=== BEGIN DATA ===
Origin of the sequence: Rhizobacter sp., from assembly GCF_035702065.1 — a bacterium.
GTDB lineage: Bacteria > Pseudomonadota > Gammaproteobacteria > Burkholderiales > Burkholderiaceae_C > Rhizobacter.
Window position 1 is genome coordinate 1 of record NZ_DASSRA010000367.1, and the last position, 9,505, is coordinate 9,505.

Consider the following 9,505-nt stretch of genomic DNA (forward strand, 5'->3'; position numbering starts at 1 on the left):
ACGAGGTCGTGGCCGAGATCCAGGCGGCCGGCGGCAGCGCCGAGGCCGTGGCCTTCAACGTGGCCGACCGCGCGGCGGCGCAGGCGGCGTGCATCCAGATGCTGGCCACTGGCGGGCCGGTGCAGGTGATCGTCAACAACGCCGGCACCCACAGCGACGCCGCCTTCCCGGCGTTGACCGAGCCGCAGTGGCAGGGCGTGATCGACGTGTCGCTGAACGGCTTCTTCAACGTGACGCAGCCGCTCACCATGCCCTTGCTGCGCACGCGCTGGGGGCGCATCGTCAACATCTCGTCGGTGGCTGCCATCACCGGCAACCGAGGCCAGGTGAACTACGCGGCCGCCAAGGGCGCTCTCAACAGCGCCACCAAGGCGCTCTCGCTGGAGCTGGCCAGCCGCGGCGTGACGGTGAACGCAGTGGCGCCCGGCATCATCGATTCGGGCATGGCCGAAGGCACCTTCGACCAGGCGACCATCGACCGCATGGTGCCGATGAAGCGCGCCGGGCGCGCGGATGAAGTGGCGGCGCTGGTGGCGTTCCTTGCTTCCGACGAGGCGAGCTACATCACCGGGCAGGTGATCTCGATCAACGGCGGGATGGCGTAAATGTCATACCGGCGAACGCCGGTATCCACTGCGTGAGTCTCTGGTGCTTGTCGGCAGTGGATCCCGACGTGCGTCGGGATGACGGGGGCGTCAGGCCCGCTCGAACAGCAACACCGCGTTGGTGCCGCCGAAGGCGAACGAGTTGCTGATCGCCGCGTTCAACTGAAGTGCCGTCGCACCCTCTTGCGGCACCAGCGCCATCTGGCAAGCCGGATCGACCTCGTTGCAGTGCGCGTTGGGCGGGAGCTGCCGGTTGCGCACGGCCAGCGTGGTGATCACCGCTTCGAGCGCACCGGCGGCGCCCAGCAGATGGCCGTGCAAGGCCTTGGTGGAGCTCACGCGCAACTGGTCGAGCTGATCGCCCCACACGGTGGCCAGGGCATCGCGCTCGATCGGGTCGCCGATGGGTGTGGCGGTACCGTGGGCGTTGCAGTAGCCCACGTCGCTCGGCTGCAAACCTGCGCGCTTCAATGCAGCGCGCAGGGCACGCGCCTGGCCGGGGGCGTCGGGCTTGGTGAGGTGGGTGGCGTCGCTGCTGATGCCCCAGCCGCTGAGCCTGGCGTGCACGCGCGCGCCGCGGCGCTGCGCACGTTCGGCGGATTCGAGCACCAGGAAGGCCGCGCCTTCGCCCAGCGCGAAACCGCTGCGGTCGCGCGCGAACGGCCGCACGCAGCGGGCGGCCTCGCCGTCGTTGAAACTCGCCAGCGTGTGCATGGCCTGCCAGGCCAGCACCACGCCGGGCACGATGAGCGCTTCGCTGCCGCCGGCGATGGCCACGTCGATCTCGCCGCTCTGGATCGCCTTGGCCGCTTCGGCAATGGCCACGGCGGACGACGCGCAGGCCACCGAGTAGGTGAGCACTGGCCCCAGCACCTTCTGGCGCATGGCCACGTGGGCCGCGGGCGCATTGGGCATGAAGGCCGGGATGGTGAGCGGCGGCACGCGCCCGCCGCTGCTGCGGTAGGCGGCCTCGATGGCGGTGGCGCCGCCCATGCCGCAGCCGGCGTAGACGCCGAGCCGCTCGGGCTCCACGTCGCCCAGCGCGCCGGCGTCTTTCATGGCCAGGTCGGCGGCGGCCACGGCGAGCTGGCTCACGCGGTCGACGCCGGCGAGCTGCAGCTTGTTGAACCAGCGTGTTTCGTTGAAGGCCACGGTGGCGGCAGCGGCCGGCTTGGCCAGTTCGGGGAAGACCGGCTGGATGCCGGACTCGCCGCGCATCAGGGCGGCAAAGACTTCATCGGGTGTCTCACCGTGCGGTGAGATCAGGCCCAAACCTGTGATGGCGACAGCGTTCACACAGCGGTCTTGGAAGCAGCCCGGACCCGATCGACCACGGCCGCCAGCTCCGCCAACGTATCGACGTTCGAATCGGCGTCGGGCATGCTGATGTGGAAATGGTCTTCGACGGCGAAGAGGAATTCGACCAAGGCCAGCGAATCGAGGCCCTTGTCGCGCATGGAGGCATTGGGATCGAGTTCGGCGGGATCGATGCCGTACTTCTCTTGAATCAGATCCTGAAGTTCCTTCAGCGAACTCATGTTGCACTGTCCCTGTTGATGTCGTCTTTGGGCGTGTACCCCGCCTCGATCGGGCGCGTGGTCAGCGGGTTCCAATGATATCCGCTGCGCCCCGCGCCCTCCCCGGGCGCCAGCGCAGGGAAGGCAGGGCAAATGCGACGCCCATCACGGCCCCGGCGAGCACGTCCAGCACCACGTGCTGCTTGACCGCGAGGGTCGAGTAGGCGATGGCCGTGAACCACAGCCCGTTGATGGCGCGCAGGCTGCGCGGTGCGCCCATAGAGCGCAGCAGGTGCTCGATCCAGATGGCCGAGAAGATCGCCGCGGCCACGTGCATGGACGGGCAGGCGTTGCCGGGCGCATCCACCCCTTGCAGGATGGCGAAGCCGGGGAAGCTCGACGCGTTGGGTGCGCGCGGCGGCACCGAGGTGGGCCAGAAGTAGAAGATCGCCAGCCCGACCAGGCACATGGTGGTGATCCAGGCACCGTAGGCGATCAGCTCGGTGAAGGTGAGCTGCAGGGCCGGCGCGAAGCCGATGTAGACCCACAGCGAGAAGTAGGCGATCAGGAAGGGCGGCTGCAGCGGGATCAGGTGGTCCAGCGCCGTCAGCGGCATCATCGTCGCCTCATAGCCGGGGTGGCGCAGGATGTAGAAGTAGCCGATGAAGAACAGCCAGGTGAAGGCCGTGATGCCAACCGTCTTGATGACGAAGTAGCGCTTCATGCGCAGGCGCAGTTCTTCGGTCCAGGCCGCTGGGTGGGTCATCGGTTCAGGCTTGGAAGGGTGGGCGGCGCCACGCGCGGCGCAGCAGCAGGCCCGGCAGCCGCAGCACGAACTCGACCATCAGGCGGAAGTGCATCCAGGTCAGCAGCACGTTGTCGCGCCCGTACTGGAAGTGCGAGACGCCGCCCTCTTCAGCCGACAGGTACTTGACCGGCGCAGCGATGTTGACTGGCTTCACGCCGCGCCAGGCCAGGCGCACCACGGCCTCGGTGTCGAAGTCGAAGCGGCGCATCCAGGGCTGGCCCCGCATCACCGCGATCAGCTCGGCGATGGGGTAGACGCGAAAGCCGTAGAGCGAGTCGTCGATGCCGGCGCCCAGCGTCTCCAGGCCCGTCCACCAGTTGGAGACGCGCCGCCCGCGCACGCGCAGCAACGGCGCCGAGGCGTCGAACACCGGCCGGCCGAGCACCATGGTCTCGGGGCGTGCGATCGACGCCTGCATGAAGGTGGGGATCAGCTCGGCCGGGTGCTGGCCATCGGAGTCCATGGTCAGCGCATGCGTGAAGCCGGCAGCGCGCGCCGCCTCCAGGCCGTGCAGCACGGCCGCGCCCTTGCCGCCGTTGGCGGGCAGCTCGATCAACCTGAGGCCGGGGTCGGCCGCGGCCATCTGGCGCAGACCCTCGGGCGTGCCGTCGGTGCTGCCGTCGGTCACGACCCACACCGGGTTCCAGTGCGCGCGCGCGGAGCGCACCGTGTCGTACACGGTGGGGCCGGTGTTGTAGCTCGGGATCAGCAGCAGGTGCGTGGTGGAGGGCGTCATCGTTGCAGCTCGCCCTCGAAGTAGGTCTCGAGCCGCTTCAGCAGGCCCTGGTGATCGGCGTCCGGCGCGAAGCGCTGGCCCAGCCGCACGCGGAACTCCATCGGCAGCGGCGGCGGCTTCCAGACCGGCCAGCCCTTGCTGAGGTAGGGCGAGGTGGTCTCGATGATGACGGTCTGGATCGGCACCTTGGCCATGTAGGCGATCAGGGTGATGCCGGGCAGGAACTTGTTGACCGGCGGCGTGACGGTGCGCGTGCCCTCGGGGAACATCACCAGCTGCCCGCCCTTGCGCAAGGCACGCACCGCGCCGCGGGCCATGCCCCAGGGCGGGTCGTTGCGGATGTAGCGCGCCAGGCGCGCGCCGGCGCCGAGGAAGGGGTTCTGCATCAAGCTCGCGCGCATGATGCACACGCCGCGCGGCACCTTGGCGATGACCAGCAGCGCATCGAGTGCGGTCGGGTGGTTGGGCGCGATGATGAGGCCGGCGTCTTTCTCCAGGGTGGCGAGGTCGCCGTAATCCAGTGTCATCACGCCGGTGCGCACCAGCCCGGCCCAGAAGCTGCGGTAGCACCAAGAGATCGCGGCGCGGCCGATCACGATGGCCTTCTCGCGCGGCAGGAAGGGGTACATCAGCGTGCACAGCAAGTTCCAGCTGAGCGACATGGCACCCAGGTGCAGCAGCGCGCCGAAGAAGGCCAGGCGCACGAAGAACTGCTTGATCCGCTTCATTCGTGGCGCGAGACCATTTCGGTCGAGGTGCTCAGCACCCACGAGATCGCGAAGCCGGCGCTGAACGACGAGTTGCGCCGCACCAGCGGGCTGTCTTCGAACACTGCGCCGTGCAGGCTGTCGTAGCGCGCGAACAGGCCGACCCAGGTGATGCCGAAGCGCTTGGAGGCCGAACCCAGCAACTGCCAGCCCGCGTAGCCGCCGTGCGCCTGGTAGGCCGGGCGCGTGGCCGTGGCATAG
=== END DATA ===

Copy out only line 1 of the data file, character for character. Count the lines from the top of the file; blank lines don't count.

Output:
Origin of the sequence: Rhizobacter sp., from assembly GCF_035702065.1 — a bacterium.